Kuo, agrees that ICE forklifts have their place. "Although ICE forklift sales are increasing in our markets, they are doing so at a declining rate. However, while they maintain a good price-performance ratio, ICE forklifts will continue to be the major product line, especially in countries that do not impose strict environmental regulations. In Asia and the Central and South American regions, diesel will continue to be the dominant fuel source in forklifts. Electric forklifts will eventually drop in price and that is when we will see them replacing ICE equivalents, starting in the lower capacities," he says.
Burke believes ICE forklifts will continue to hold marketshare for the time being as there are still some concerns about using alternatives, such as run times, required infrastructure and refuelling. "Ultimately, customers will have to weigh variables such as operating costs and environmental impact when determining the best fuel choice for their particular application," she says. "Emerging technologies and petroleum prices, as well as other market forces will continue to shape the landscape of product offerings." Hoist, she adds, will continue to offer power-neutral products capable of being fitted with multiple power choices.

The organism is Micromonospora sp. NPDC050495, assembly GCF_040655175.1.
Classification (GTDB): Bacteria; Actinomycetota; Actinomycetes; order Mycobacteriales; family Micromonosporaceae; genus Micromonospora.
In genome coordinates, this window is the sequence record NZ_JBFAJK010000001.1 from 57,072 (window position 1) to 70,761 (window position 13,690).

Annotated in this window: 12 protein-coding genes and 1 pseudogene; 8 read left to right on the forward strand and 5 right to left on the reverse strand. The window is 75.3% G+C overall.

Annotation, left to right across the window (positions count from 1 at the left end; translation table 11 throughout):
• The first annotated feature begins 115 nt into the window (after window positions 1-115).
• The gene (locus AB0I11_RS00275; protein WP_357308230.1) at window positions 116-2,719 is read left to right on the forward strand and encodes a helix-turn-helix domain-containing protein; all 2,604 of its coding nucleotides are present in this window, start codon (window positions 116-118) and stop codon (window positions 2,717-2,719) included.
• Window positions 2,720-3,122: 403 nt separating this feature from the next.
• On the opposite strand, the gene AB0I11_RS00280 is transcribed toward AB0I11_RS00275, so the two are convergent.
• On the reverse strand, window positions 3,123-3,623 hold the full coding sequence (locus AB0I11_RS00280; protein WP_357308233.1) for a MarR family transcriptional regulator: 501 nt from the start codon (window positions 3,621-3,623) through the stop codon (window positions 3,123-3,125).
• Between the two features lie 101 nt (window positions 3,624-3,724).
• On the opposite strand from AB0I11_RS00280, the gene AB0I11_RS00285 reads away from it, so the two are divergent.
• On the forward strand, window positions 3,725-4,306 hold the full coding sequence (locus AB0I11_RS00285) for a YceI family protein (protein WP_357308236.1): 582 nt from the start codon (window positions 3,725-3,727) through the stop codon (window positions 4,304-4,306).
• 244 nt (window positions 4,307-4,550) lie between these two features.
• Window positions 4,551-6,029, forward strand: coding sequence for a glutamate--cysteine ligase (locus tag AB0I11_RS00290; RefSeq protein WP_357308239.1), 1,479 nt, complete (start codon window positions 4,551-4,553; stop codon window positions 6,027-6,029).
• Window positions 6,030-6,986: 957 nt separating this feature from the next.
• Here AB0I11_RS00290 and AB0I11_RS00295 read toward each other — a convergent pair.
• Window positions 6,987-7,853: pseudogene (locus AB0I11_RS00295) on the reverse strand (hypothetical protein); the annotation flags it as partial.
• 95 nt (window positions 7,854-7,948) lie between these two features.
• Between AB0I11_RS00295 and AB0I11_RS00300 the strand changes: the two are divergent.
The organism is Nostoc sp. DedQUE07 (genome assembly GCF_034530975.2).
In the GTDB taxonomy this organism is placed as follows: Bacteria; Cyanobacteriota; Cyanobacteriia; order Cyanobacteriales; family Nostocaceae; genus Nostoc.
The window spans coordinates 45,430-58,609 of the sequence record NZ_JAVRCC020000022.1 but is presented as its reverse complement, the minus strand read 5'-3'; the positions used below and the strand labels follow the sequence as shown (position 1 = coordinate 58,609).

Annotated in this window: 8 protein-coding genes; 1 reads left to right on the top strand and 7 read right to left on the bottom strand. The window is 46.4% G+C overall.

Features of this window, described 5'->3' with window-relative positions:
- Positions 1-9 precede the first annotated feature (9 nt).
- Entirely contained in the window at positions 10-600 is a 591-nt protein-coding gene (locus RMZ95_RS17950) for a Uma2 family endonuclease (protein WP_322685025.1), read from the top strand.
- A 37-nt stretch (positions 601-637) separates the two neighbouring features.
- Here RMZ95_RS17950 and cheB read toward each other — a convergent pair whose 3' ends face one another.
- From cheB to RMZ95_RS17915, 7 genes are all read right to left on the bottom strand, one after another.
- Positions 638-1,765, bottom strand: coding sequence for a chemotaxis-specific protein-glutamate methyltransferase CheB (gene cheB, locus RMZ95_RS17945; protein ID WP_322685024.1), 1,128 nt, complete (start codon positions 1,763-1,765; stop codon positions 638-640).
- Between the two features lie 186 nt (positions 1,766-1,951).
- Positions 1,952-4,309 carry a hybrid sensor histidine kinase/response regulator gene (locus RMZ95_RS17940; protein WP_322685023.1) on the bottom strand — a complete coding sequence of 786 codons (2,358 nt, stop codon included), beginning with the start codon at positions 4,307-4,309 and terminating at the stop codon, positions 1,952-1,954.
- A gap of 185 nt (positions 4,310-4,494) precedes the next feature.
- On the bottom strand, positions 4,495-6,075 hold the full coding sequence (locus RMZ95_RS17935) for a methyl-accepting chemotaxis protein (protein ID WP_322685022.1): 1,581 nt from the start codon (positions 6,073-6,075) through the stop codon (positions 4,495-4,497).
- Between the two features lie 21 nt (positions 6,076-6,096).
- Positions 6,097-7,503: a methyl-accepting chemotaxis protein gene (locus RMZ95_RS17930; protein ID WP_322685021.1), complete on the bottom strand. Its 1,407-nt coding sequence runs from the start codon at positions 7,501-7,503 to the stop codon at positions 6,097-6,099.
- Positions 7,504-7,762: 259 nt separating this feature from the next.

Markison believes ICE equipment will hold its own in the short run. "As long as ICE forklifts can benefit from the low and consistent fuel costs that we've seen in the last few years, which here in the US seems likely, ICE forklifts will remain an attractive, cost-effective option for many forklift owners. However, as advancements continue in batteries, or if alternative fuels become commercially viable, I think the trend in electric forklifts will continue."
Whatever the long-term future for ICE forklifts will be, it seems that, for the time being, they will continue to be the powerful, hardworking materials handling equipment they always have been - albeit with a few Tier IV and Tier V nips and tucks.
Additional information and a special THANK YOU to our sponsors:
HELI begins production of new H3 series electric forklift truck
JAC Forklift: website
La Cisa: website
Atlantic Coast Toyotalift: website